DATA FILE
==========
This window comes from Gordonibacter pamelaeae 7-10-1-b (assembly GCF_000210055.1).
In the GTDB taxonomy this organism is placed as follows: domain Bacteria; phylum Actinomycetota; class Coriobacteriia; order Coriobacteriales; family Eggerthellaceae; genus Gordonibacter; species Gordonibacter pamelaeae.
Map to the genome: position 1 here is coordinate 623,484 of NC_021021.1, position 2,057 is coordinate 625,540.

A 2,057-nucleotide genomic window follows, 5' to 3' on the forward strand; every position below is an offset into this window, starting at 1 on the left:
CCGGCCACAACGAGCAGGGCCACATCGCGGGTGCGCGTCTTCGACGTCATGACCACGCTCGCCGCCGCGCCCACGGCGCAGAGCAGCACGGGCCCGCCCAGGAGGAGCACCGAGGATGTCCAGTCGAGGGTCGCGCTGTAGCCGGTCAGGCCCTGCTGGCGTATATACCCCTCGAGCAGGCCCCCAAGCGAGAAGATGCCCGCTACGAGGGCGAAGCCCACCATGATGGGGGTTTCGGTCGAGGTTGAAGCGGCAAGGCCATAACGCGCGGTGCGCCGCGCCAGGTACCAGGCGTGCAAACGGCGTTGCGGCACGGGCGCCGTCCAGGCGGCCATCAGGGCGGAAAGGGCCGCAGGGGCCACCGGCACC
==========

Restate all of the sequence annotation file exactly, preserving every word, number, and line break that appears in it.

This window comes from Gordonibacter pamelaeae 7-10-1-b (assembly GCF_000210055.1).
In the GTDB taxonomy this organism is placed as follows: domain Bacteria; phylum Actinomycetota; class Coriobacteriia; order Coriobacteriales; family Eggerthellaceae; genus Gordonibacter; species Gordonibacter pamelaeae.
Map to the genome: position 1 here is coordinate 623,484 of NC_021021.1, position 2,057 is coordinate 625,540.

A 2,057-nucleotide genomic window follows, 5' to 3' on the forward strand; every position below is an offset into this window, starting at 1 on the left:
CCGGCCACAACGAGCAGGGCCACATCGCGGGTGCGCGTCTTCGACGTCATGACCACGCTCGCCGCCGCGCCCACGGCGCAGAGCAGCACGGGCCCGCCCAGGAGGAGCACCGAGGATGTCCAGTCGAGGGTCGCGCTGTAGCCGGTCAGGCCCTGCTGGCGTATATACCCCTCGAGCAGGCCCCCAAGCGAGAAGATGCCCGCTACGAGGGCGAAGCCCACCATGATGGGGGTTTCGGTCGAGGTTGAAGCGGCAAGGCCATAACGCGCGGTGCGCCGCGCCAGGTACCAGGCGTGCAAACGGCGTTGCGGCACGGGCGCCGTCCAGGCGGCCATCAGGGCGGAAAGGGCCGCAGGGGCCACCGGCACC